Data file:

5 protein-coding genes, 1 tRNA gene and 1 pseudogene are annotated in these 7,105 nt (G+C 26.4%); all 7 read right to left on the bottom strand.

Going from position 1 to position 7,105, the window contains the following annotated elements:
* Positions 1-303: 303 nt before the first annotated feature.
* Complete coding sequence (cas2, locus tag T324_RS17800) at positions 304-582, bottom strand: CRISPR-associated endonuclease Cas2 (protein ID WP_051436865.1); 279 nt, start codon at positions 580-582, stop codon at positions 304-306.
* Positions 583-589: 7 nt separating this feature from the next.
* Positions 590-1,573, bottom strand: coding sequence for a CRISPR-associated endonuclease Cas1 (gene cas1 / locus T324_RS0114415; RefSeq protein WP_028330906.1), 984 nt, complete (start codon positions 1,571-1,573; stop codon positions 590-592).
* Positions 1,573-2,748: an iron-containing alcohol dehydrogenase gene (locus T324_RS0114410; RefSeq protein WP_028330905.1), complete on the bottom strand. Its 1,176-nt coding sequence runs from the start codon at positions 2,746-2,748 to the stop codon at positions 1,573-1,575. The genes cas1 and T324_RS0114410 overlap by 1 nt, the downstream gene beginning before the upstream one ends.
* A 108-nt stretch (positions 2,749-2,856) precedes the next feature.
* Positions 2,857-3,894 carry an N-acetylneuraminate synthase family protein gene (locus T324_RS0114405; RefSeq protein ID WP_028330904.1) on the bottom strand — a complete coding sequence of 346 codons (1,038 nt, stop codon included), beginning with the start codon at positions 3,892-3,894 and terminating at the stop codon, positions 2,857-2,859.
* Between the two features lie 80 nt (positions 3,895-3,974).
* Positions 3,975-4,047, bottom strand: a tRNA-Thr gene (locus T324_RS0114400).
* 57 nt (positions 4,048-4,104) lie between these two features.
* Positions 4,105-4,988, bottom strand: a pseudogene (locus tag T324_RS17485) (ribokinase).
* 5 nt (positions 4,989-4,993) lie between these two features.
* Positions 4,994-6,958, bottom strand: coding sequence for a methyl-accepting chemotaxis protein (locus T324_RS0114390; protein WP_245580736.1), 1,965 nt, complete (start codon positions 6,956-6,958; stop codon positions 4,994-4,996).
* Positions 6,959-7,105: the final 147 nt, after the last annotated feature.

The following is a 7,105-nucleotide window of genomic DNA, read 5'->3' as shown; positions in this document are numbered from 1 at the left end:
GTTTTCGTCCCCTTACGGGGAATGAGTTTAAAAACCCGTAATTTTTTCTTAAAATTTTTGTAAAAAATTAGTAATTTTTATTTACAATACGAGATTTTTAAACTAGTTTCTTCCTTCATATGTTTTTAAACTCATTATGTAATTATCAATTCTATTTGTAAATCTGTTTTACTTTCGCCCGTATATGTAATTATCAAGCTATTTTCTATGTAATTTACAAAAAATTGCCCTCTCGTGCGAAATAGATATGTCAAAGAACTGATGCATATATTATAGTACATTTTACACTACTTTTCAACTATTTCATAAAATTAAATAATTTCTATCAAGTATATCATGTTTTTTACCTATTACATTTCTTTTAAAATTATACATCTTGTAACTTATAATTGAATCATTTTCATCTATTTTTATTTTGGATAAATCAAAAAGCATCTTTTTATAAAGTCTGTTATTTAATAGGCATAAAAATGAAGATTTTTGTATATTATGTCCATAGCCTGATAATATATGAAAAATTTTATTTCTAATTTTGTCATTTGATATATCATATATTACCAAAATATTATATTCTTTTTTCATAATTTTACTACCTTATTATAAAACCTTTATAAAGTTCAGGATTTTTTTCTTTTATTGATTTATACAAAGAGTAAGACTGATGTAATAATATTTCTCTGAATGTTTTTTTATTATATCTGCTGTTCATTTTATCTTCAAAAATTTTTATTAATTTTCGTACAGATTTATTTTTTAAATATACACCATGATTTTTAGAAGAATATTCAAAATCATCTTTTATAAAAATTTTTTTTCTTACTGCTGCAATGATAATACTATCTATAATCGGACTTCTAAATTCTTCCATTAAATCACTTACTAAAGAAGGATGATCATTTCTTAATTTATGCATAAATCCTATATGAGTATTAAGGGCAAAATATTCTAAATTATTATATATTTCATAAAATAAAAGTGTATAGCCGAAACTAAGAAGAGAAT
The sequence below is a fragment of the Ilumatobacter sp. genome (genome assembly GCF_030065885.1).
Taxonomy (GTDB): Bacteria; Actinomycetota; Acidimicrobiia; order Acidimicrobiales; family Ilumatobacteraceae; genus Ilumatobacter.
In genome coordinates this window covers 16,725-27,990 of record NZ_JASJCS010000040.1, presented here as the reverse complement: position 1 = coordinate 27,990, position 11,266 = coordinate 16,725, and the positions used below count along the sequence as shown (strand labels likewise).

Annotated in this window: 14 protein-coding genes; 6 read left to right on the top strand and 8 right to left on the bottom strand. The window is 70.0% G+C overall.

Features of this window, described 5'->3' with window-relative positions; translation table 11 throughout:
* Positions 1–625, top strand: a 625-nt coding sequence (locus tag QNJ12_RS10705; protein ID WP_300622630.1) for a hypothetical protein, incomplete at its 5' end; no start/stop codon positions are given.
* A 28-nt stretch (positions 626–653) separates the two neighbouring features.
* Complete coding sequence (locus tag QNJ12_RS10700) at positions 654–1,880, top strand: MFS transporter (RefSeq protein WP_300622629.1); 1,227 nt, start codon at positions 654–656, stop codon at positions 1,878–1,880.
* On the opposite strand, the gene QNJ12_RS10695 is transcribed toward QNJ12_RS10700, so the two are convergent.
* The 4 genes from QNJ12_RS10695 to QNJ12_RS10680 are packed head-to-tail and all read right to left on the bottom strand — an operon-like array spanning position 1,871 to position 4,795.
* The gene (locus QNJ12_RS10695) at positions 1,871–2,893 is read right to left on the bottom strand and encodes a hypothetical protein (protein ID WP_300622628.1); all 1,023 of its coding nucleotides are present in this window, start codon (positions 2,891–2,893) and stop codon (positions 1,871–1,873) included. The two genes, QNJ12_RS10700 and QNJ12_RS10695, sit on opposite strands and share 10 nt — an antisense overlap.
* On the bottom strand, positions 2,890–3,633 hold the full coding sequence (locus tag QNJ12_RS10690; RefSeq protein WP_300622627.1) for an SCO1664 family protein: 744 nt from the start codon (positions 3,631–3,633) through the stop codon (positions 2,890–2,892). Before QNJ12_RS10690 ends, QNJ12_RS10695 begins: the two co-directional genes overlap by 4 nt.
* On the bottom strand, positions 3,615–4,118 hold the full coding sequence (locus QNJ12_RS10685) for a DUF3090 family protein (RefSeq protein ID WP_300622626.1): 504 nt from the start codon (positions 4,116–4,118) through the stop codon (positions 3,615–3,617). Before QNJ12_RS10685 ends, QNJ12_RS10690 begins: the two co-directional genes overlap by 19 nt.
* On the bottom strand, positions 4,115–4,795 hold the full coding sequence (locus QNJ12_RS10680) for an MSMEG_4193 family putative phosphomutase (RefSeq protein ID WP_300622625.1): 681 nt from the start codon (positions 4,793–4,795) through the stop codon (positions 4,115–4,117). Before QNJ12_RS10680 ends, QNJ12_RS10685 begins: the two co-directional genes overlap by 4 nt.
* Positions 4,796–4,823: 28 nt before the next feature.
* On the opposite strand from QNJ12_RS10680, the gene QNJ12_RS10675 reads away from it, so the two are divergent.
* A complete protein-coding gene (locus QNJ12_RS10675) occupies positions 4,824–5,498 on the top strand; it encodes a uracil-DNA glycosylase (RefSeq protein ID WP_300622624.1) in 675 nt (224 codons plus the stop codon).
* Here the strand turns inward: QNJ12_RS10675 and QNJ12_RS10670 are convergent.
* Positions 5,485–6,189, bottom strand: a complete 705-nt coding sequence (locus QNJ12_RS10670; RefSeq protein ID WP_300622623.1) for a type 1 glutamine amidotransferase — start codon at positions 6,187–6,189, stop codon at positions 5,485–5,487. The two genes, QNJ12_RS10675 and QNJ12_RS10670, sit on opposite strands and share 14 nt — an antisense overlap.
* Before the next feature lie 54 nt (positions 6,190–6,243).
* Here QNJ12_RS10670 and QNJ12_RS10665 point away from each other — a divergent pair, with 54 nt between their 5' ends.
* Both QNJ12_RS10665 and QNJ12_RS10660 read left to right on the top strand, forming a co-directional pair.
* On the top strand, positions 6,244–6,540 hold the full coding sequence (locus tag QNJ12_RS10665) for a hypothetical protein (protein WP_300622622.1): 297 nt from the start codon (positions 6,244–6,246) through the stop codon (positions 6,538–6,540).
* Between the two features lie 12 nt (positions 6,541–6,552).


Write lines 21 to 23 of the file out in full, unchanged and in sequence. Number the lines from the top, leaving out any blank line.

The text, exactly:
In genome coordinates this window covers 16,725-27,990 of record NZ_JASJCS010000040.1, presented here as the reverse complement: position 1 = coordinate 27,990, position 11,266 = coordinate 16,725, and the positions used below count along the sequence as shown (strand labels likewise).

Annotated in this window: 14 protein-coding genes; 6 read left to right on the top strand and 8 right to left on the bottom strand. The window is 70.0% G+C overall.

Features of this window, described 5'->3' with window-relative positions; translation table 11 throughout: